Books: Inside the Economist's Mind (I.T.E.M.) and Getting It Wrong

This Blog hosts discussion of issues relevant to the book, Inside the Economist's Mind, coedited by Nobel Laureate Paul A. Samuelson and William A. Barnett, published by Wiley/Blackwell, and the newer book by William A. Barnett, Getting It Wrong, published by MIT Press.

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William A. Barnett is Oswald Distinguished Professor of Macroeconomics at the University of Kansas and Director of the Center for Financial Stability in New York City. He was previously Research Economist at the Board of Governors of the Federal Reserve System in Washington, DC; Stuart Centennial Professor of Economics at the University of Texas at Austin; and Professor of Economics at Washington University in St. Louis. William Barnett has been a leading researcher in macroeconomics and econometrics. He is one of the pioneers in the study of chaos and nonlinearity in socioeconomic contexts, as well as a major figure in the study of the aggregation problem. He is Editor of the Emerald Press monograph series International Symposia in Economic Theory and Econometrics, and Editor of the journal Macroeconomic Dynamics, published by Cambridge University Press. He received his B.S. degree from M.I.T., his M.B.A. from the University of California at Berkeley, and his M.A. and Ph.D. from Carnegie Mellon University. He has published 20 books (as either author or editor) and over 140 articles in professional journals. His research has been published in 7 languages.


The book, Inside the Economist's Mind, is coedited by Paul A. Samuelson and William A. Barnett. Although this Blog is hosted solely by the latter coeditor, the following is the information in the book's front matter about Paul Samuelson:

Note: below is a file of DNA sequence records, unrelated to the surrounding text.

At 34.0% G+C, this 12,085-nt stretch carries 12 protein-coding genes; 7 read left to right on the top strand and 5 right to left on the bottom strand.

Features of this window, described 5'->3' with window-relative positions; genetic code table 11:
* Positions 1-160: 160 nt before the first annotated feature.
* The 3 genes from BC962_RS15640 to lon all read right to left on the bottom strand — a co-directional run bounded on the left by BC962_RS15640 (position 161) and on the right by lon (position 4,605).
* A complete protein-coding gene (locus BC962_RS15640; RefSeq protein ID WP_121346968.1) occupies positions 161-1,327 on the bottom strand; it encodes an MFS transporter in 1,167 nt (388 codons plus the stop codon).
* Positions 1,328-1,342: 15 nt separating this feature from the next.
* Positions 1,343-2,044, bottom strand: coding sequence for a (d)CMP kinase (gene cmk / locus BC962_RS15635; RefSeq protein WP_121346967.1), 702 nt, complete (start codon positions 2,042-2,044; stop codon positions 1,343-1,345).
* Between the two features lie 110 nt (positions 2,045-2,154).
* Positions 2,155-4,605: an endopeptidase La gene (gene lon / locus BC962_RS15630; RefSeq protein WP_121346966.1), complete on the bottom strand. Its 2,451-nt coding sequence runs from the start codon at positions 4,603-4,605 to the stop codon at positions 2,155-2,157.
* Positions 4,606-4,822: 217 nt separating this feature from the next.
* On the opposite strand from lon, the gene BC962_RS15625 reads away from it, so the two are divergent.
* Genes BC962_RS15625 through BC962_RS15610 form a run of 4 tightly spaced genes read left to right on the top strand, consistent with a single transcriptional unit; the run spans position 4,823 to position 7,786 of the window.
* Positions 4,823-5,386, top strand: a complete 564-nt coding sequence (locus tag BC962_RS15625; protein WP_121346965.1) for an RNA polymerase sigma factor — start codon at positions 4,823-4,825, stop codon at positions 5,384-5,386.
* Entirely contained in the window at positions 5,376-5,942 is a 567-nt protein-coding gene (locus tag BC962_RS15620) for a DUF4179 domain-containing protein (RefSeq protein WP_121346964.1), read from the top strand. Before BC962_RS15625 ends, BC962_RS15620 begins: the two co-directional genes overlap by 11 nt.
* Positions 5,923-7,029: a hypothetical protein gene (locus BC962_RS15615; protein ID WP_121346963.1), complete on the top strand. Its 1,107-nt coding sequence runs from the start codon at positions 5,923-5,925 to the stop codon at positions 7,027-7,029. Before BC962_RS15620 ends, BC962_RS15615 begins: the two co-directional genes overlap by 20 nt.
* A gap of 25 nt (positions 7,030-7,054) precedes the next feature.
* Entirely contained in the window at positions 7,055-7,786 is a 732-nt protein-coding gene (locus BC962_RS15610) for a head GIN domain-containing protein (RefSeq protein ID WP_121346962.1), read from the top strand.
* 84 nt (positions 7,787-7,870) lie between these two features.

Paul A. Samuelson was the first American to win the Nobel Prize in Economics. He is Professor Emeritus of Economics and Institute Professor at the Massachusetts Institute of Technology. Institute Professor is the highest rank awarded by MIT. His landmark 1947 book, Foundations of Economic Analysis, based upon his Ph.D. dissertation at Harvard University, established him as "the economists' economist" by raising the standards of the entire profession. Paul Samuelson's classic textbook, Economics, first published in 1948, is among the most successful textbooks ever published in the field. The book's 16 editions have sold over four million copies and have been translated into 41 languages. He received his B.A. degree from the University of Chicago and his M.A. and Ph.D. from Harvard University. As one of the profession's most productive scholars for over a half-century, he remains an intellectual force of towering stature.

Thursday, January 18, 2007

Review in Ireland

A long and detailed review of the book just appeared on the blog,, maintained by Stephen Kinsella at the University of Limerick's Kemmy Business School in Ireland. Since the review contains many excerpts from the book, the review's length is prohibitive for inclusion in this blog. But the opening paragraphs, repeated below, might motivate you to go to the full review on his site:

"This is a collection of interviews commissioned for a journal, Macroeconomic Dynamics. The idea is to gauge the position of the profession by asking the people who invented large swaths of the theory their motivations for doings what they did, when they did it, and how they did it. Readers find eccentric and irascible characters behind some of the major innovations in economic science. I loved this book, and read it cover to cover in a day.

The book purports (pg. xi) to “contain unique insights into the thinking of some of the world’s most important economists, whose work contributed to the evolution of modern economic thought,” and does.

. . . So it’s great that William Barnett, the editor of Macroeconomic Dynamics, and the co-editor of this book, decided to ask these men these questions."


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